Twerp Verse hads been receiving rave reviews read a few below.
In emulation of the album itself, let’s skip the preamble and get right to the heart of this — Twerp Verse, the third LP from Massachusetts quartet Speedy Ortiz, is damn fantastic. From the first moments of opener “Buck Me Off”, the album hits with an immediacy that doesn’t let up across its 11 tracks. Most remarkable, though, is that it marries two characteristics that typically make for odd bedfellows: its lyrics are socially conscious and steeped in the topical (while being poetically weird), but the tunes surrounding them are still a lot of fun. The band has always been uncompromising in its perspective, and with the current sociopolitical landscape, vocalist-guitarist Sadie Dupuis doubles down on addressing some grim cultural issues, all amid a bevy of melodic hooks. Twerp Verse features some of the band’s catchiest tunes thus far and finds Speedy Ortiz fully embracing earworm pop.
Sadie Dupuis has a knack for flipping the aperçu into self-fulfilling prophecy. “I’m blessed with perfect pitch/I waste it on songs that you never even heard of,” the singer-guitarist taunts on Twerp Verse. Even better is: “You hate the title but you’re diggin’ the song,” which isn’t actually prophetic because you can praise without equivocation Speedy Ortiz’s flair for the splendid title—this is a band whose digital self-released debut sported “Kinda Blew” and “Phish Phood.” Tense, knotted, suspicious of climaxes, their third official album is the right album at the right time for them.
For one, Dupuis hits a new peak of clarity. Self-composure distinguishes her from the competition; she would rather trace the filigrees of a wryness as endemic to her as it is to forebears Robert Forster and Liz Phair than give the impression that the inarticulate and often clueless men who populate these songs bother her. As her melody line follows the sinews of the intro riff of “Can I Kiss You?,” she seems to think out the degrees of lust necessary to make her jump through hoops for the sake of a boy. On “Alone with Girls,” drummer Michael Falcone’s harmonies complement a story of abjuring the company of dumb dudes.
4 **** DIY MAG
Speedy Ortiz have always been a band with an established knack for turning the personal political, presenting cutting social dissections through the lens of kaleidoscopic, surreal worlds. New album ‘Twerp Verse’ is every bit as fantastical, too; this time through its deft manipulation of language.
Approaching her lyricism like a guest (or twerp) verse across the entire record, Sadie Dupuis piles in the witty linguistic tricks like her time could be up at any second; bizarre flips of familiar idioms and peculiar peeks of complex imagery with a poetic bent shaping the entire creation. The result of a re-think (Speedy binned an album’s worth of “lovey-dovey” songwriting) a stand-out comes from ‘Villain’, written early on in proceedings. “I wanna know what kind of porn you like,” coos the mocking hook, belittling a strange man asking unsolicited, invasive questions as you attempt to get on with your day.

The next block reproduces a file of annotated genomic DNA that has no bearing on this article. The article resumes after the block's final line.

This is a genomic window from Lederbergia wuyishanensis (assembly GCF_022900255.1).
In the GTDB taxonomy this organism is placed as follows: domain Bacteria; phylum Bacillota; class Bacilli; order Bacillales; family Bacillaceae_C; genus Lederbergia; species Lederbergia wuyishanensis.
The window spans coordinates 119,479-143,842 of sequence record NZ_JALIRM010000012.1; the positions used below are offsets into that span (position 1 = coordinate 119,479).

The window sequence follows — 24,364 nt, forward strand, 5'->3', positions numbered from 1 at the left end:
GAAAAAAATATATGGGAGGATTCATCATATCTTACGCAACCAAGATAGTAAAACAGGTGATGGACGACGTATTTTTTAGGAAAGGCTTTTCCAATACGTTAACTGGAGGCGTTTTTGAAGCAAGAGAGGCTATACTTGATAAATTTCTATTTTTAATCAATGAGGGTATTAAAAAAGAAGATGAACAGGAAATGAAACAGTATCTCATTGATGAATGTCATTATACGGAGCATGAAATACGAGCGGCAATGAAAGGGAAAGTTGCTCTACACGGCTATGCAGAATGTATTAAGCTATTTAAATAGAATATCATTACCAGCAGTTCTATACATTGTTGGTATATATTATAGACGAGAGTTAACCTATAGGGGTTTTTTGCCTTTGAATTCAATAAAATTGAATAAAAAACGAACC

Though the majority of ‘Twerp Verse’ was written after Sad13’s solo debut ‘Slugger’, it’s easy to spot the creative similarities between the two, and the result is a sharpening of Speedy Ortiz’s axe to grind. Succinct, wry, and in tune with its context, there’s plenty to unpick, here.
Seven years removed from Yuck’s self-titled debut, and while the 90s alt-rock revival isn’t dead, it’s no longer able to subsist on nostalgia. If a band wants to make an impression beyond reminding listeners where their smears of distortion and angsty lyrics originated from, they need to be focused and put themselves in the shoes of a fan hungry for something at least somewhat inspired. Otherwise, they’ll produce something as forgettable as the last Bully album.
With three albums to their name, Speedy Ortiz know that they can’t risk coasting on scrappy charm. That’s not to disparage their first two albums: Major Arcana and Foil Deer, but to praise Twerp Verse, their third album. Produced by Mike Mogis (Bright Eyes, Rilo Kiley) and mastered by Emily Lazar (Sia, Haim), this album feels like the training wheels have come off, and Speedy Ortiz can really show what they’re capable of.
Building on the momentum of her Sad13 project – an optimistic, self-produced pop record which critiqued the industry’s male gaze, Sadie Dupuis breathes a kitschy pop sensibility to Twerp Verse, the third LP from her indie-grunge outfit Speedy Ortiz. The title, Dupuis said in a press release, refers to “when a musician guests on a track and says something totally outlandish like a Lil Wayne verse – but it becomes the most crucial part.” This kind of accidentally on purpose charm is what drives Twerp Verse.
But despite being decorated with perky synths, new guitarist Andy Molholt (of Philadelphia psych band Laser Background) supplies enough fuzz to rescue he record from the saccharine. Backslidin’ collapses into a rich, scratchy crescendo, while the sound of clipping gives Alone with Girls an anxious tint. Closer You Hate The Title boasts one of the brightest pop melodies on the LP, yet the lyrics make sharp observations about how people respond to those who speak out: “You hate the title, but you’re digging the song. You like it in theory, but it’s rubbing you wrong,” Dupuis sings on top of the sparkling production.
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